By Sally Robinson
Ann Marie Smith. Willow Dunn. David Harris. These three people have become known across Australia recently for the shocking and disturbing violence and neglect which resulted in their needless deaths.
Further news of two teenage boys locked in squalid conditions served to underline the continuing litany of maltreatment faced by people with disability of all ages.
While media attention is high just now, we need to keep front of mind the fact that people with disability are subjected to violence, abuse and neglect every week.
It is well established that people with disability experience violence, abuse and neglect at unacceptable rates, significantly higher than the broader population. Children, women and people who rely on service systems are at higher risk again.
We know from both advocacy and research that people with disability have extensive knowledge about this problem and how it can be addressed. Over the last decade, there has been a vast advocacy effort by Disabled Peoples Organisations to make change to systems, policies and practices to better protect people with disability from harm.
Alongside this sits a growing body of research. Ten years ago, I sat with people with disability through their trauma and grief as they shared their experiences of abuse, neglect, violence in disability service systems.
Five years ago, I worked with young people with disability in other research projects as they spoke with more hope about their strategies for avoiding harm and their hopes and aspirations for building safe and resilient lives. Last year, we worked together on how to build safe and respectful cultures in services.
In this time there have been multiple inquiries into violence, abuse and neglect, culminating in the current Royal Commission into abuse, neglect, violence and exploitation against people with disability.
We have seen massive systems change, most notably the introduction of the National Disability Insurance Scheme (NDIS), and its oversight body the NDIS Quality and Safeguards Commission.
The disability systems connect with a changing child protection context in the wake of the Royal Commission into institutional responses to child abuse, which itself made multiple recommendations pertinent to children with disability.
The domestic and family violence sector is turning a stronger focus to intersectional approaches which better include women with disability and their children.
With so much investment, how can so little have changed to make people’s lives safer?
The premise of the NDIS was that people with disability would have choice and control over the way they live their lives and how they receive support.
However, the disability services system is proving stubbornly resistant to transformation. Much funding continues to support people in old systems that we know don’t work well.
In services and supports which are hollowed-out versions of the kinds of service they received before the NDIS – often provided in segregated settings, resistant to real control by people with disability and their families, yet now lacking the investment in infrastructure which allowed for staff training, responding to crises and organisational capacity building.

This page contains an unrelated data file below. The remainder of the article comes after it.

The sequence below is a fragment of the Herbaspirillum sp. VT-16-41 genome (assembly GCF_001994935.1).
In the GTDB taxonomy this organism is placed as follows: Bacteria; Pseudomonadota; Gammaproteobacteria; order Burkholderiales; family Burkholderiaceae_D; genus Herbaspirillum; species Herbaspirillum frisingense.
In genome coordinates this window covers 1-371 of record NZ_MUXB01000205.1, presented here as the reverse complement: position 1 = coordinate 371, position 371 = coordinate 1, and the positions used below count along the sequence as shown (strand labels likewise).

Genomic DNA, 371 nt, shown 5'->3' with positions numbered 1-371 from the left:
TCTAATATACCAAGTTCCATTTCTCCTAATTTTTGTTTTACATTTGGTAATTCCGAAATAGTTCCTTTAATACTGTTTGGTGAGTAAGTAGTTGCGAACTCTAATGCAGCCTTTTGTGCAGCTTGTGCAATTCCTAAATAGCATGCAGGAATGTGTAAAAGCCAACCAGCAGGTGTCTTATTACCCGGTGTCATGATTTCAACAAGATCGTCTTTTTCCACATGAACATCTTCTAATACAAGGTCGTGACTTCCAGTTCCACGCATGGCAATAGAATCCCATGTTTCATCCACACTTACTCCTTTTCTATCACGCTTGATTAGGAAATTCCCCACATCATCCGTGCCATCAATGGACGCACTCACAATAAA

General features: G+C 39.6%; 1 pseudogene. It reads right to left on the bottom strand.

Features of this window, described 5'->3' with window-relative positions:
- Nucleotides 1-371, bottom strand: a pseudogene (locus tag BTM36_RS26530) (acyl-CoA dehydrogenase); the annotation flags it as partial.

We are not prioritising investment where it’s needed:
- In having multiple ways to listen to people with disability – about their lives; their aspirations; their worries; and systemically about their priorities in design of their services; and policy that responds to their priorities and aspirations
- In ensuring we resource and support people with disability to recover from the experience of violence, abuse and neglect
- In being less prescriptive about what a good life is like for people with disability
- In resourcing workforce development to ensure support workers and managers are capable, ethical and skilled in providing trauma-informed support
- In moving beyond self-reporting and compliance-driven approaches to abuse prevention
- In putting in place active, independent NDIS support coordination wherever people are socially isolated or at risk in other ways (to monitor the fundamental quality of support; physically meet with the person at least quarterly; ensure they receive support from more than one provider, + more aspirational support to build connections and belonging)
- Returning to the idea of safety planning for people who are socially isolated, as it is implemented in the domestic and family violence field
Over and above particular strategies to respond to part of the problem, there is a fundamental issue.
This is our continuing collective failure to realise that preventing abuse is not enough. Without actively working with people with disability to build connected, engaged, flourishing lives, even successful abuse prevention strategies leave people at unacceptable risk of harm.
Building the conditions that support real connectedness and belonging is the best possible investment we can make in abuse prevention.
Professor Sally Robinson leads research and academic practice in Disability and Community Inclusion in the College of Nursing and Health Sciences at Flinders University. She is the Better Communities theme lead in the Caring Futures Institute.
Prof Robinson recently hosted an online Flinders BRAVE lecture: Righting the wrongs: building safer lives for people with a disability, on 2 July from 5.30pm. Watch the recording here.
Contact Prof Robinson at firstname.lastname@example.org